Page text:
Becoming the Expert

January 24, 2012

In December, the U.S. Environmental Protection Agency (EPA), the National Institutes of Health and the Food and Drug Administration announced that as a part of a collaboration, a new high-speed robotic screening system would begin testing a library of 10,000 compounds for potential toxicity. The vast list of compounds includes medications, industrial chemicals And consumer products, and also will include some chemical mixtures.  The results could have implications for the water treatment industry, as we are continually learning about chemicals that could affect human health entering our water supplies, from medications to hormones to cleaning products. The list of potential water contaminants is ever expanding and the water treatment industry is working hard to keep up with the changes.  It is easy for consumers to become overwhelmed by often-sensationalized news reports about what may be affecting drinking water. It was around this time last year that the Environmental Working Group reported that it found chromium-6 in tap water in 31 U.S. cities at levels above the proposed limit for the state of California.

The report received plenty of attention from the mainstream media. Many of the original news reports stated that EPA does not regulate chromium-6—a statement that was not quite accurate, as EPA does have regulatory limits for total chromium, which includes chromium-6 (the agency was quick to clarify this with a press release). In addition, many people had already heard of the chemical from the movie “Erin Brockovich,” in which the title character fights for the rights of residents of Hinkley, Calif., whose health had been affected by chromium-contaminated groundwater.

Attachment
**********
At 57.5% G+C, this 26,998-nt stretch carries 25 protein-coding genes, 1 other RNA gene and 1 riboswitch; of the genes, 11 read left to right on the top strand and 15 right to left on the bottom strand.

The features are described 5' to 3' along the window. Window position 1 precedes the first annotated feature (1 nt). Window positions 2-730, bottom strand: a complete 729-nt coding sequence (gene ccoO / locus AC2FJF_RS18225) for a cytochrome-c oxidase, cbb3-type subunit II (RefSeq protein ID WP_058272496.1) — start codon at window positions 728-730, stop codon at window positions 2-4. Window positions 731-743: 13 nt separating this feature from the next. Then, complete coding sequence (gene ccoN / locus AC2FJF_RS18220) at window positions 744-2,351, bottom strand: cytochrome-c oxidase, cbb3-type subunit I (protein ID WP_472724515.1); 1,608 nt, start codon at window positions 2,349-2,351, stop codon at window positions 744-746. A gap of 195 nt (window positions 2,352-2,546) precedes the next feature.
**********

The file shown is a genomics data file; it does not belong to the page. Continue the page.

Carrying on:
In short, it is easy for the average homeowner to become overwhelmed by the amount of information available, and it is hard to know what is true versus what is media sensationalism. As the list of potential contaminants grows, the water treatment industry has the opportunity to step up and give consumers the information and products they need.

For these reasons, it is more important than ever for water treatment professionals to educate themselves on the issues affecting their customers’ water, whether they are contaminants like arsenic that have been known to plague groundwater sources for many years or recently discovered contaminants that are now becoming concerns.

The industry provides ample opportunities to stay informed. Organizations like the Water Quality Assn. and regional or state associations provide educational opportunities through webinars, seminars or tradeshows. As you set business and personal goals for 2012, consider what you will do to educate and position yourself as an expert in water quality and water treatment—not only as a way to help make sales, but also to provide an invaluable service to your customers.

Kate Cline is managing editor of Water Quality Products. Cline can be reached at kcline@sgcmail.com or 847.391.1007.

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